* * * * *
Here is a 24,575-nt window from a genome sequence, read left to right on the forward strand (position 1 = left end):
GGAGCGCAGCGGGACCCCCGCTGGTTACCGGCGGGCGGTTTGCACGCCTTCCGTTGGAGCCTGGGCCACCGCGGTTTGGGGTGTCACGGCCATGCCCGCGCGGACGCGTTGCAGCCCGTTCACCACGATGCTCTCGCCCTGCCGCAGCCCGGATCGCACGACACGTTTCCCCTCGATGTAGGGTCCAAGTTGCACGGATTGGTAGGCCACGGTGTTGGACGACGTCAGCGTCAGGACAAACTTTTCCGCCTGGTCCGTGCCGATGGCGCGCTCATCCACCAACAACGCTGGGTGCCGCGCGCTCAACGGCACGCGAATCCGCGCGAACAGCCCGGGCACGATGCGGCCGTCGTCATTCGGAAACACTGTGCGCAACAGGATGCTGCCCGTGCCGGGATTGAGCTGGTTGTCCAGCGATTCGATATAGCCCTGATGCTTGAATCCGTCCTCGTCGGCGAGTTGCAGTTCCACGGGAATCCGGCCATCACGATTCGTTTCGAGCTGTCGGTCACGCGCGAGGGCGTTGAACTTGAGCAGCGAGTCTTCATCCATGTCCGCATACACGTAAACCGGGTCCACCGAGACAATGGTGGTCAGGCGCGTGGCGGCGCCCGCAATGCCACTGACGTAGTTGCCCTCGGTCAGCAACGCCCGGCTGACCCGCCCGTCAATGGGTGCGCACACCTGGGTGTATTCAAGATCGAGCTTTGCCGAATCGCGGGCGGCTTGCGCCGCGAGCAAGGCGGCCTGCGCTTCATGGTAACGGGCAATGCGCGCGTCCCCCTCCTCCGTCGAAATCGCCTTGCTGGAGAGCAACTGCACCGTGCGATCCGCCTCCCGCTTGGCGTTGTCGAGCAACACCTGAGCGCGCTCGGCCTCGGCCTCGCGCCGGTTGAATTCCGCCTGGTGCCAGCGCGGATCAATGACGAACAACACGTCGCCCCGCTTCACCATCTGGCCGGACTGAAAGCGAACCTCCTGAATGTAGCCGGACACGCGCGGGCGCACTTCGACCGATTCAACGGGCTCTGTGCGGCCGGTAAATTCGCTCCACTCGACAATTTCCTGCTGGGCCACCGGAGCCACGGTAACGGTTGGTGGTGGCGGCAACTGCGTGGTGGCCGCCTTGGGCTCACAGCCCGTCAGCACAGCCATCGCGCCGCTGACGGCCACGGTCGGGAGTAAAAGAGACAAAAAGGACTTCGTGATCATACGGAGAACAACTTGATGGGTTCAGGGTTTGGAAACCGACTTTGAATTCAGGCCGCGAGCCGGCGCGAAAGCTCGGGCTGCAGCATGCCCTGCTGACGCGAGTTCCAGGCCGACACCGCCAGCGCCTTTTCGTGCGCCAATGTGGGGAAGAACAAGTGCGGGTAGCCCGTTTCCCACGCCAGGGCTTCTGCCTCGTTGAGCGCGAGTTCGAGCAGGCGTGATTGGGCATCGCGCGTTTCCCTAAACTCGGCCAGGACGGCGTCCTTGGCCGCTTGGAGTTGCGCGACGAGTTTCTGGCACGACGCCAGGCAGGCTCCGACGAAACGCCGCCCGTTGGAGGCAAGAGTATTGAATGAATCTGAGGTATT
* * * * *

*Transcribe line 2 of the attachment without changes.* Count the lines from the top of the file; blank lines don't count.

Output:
GGAGCGCAGCGGGACCCCCGCTGGTTACCGGCGGGCGGTTTGCACGCCTTCCGTTGGAGCCTGGGCCACCGCGGTTTGGGGTGTCACGGCCATGCCCGCGCGGACGCGTTGCAGCCCGTTCACCACGATGCTCTCGCCCTGCCGCAGCCCGGATCGCACGACACGTTTCCCCTCGATGTAGGGTCCAAGTTGCACGGATTGGTAGGCCACGGTGTTGGACGACGTCAGCGTCAGGACAAACTTTTCCGCCTGGTCCGTGCCGATGGCGCGCTCATCCACCAACAACGCTGGGTGCCGCGCGCTCAACGGCACGCGAATCCGCGCGAACAGCCCGGGCACGATGCGGCCGTCGTCATTCGGAAACACTGTGCGCAACAGGATGCTGCCCGTGCCGGGATTGAGCTGGTTGTCCAGCGATTCGATATAGCCCTGATGCTTGAATCCGTCCTCGTCGGCGAGTTGCAGTTCCACGGGAATCCGGCCATCACGATTCGTTTCGAGCTGTCGGTCACGCGCGAGGGCGTTGAACTTGAGCAGCGAGTCTTCATCCATGTCCGCATACACGTAAACCGGGTCCACCGAGACAATGGTGGTCAGGCGCGTGGCGGCGCCCGCAATGCCACTGACGTAGTTGCCCTCGGTCAGCAACGCCCGGCTGACCCGCCCGTCAATGGGTGCGCACACCTGGGTGTATTCAAGATCGAGCTTTGCCGAATCGCGGGCGGCTTGCGCCGCGAGCAAGGCGGCCTGCGCTTCATGGTAACGGGCAATGCGCGCGTCCCCCTCCTCCGTCGAAATCGCCTTGCTGGAGAGCAACTGCACCGTGCGATCCGCCTCCCGCTTGGCGTTGTCGAGCAACACCTGAGCGCGCTCGGCCTCGGCCTCGCGCCGGTTGAATTCCGCCTGGTGCCAGCGCGGATCAATGACGAACAACACGTCGCCCCGCTTCACCATCTGGCCGGACTGAAAGCGAACCTCCTGAATGTAGCCGGACACGCGCGGGCGCACTTCGACCGATTCAACGGGCTCTGTGCGGCCGGTAAATTCGCTCCACTCGACAATTTCCTGCTGGGCCACCGGAGCCACGGTAACGGTTGGTGGTGGCGGCAACTGCGTGGTGGCCGCCTTGGGCTCACAGCCCGTCAGCACAGCCATCGCGCCGCTGACGGCCACGGTCGGGAGTAAAAGAGACAAAAAGGACTTCGTGATCATACGGAGAACAACTTGATGGGTTCAGGGTTTGGAAACCGACTTTGAATTCAGGCCGCGAGCCGGCGCGAAAGCTCGGGCTGCAGCATGCCCTGCTGACGCGAGTTCCAGGCCGACACCGCCAGCGCCTTTTCGTGCGCCAATGTGGGGAAGAACAAGTGCGGGTAGCCCGTTTCCCACGCCAGGGCTTCTGCCTCGTTGAGCGCGAGTTCGAGCAGGCGTGATTGGGCATCGCGCGTTTCCCTAAACTCGGCCAGGACGGCGTCCTTGGCCGCTTGGAGTTGCGCGACGAGTTTCTGGCACGACGCCAGGCAGGCTCCGACGAAACGCCGCCCGTTGGAGGCAAGAGTATTGAATGAATCTGAGGTATT